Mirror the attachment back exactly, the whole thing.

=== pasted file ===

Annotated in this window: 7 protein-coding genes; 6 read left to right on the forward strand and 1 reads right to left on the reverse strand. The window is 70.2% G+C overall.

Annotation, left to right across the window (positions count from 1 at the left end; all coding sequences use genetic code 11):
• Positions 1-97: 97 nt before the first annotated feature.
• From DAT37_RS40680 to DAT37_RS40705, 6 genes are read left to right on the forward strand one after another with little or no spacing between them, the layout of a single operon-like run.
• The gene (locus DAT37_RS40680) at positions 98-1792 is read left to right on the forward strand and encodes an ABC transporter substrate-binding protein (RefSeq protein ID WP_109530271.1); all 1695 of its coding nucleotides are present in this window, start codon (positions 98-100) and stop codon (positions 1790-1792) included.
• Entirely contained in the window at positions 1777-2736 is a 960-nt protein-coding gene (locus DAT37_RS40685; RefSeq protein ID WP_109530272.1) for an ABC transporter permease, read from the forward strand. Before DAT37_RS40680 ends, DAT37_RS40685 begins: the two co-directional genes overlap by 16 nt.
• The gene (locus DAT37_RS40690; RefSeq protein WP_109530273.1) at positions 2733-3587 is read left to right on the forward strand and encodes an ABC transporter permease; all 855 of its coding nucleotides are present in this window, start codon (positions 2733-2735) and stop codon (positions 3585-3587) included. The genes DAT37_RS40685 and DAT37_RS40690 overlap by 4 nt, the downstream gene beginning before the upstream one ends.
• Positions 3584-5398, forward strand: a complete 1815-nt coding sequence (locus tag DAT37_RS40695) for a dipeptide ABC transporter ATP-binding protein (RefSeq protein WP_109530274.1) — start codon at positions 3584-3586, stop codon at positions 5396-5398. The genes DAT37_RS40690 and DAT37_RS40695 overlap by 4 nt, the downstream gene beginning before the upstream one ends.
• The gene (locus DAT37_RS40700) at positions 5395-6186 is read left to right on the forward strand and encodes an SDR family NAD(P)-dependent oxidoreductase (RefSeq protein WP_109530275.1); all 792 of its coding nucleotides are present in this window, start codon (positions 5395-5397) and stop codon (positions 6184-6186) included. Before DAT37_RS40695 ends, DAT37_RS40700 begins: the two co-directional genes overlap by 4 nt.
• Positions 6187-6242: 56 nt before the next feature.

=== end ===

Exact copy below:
Annotated in this window: 7 protein-coding genes; 6 read left to right on the forward strand and 1 reads right to left on the reverse strand. The window is 70.2% G+C overall.

Annotation, left to right across the window (positions count from 1 at the left end; all coding sequences use genetic code 11):
• Positions 1-97: 97 nt before the first annotated feature.
• From DAT37_RS40680 to DAT37_RS40705, 6 genes are read left to right on the forward strand one after another with little or no spacing between them, the layout of a single operon-like run.
• The gene (locus DAT37_RS40680) at positions 98-1792 is read left to right on the forward strand and encodes an ABC transporter substrate-binding protein (RefSeq protein ID WP_109530271.1); all 1695 of its coding nucleotides are present in this window, start codon (positions 98-100) and stop codon (positions 1790-1792) included.
• Entirely contained in the window at positions 1777-2736 is a 960-nt protein-coding gene (locus DAT37_RS40685; RefSeq protein ID WP_109530272.1) for an ABC transporter permease, read from the forward strand. Before DAT37_RS40680 ends, DAT37_RS40685 begins: the two co-directional genes overlap by 16 nt.
• The gene (locus DAT37_RS40690; RefSeq protein WP_109530273.1) at positions 2733-3587 is read left to right on the forward strand and encodes an ABC transporter permease; all 855 of its coding nucleotides are present in this window, start codon (positions 2733-2735) and stop codon (positions 3585-3587) included. The genes DAT37_RS40685 and DAT37_RS40690 overlap by 4 nt, the downstream gene beginning before the upstream one ends.
• Positions 3584-5398, forward strand: a complete 1815-nt coding sequence (locus tag DAT37_RS40695) for a dipeptide ABC transporter ATP-binding protein (RefSeq protein WP_109530274.1) — start codon at positions 3584-3586, stop codon at positions 5396-5398. The genes DAT37_RS40690 and DAT37_RS40695 overlap by 4 nt, the downstream gene beginning before the upstream one ends.
• The gene (locus DAT37_RS40700) at positions 5395-6186 is read left to right on the forward strand and encodes an SDR family NAD(P)-dependent oxidoreductase (RefSeq protein WP_109530275.1); all 792 of its coding nucleotides are present in this window, start codon (positions 5395-5397) and stop codon (positions 6184-6186) included. Before DAT37_RS40695 ends, DAT37_RS40700 begins: the two co-directional genes overlap by 4 nt.
• Positions 6187-6242: 56 nt before the next feature.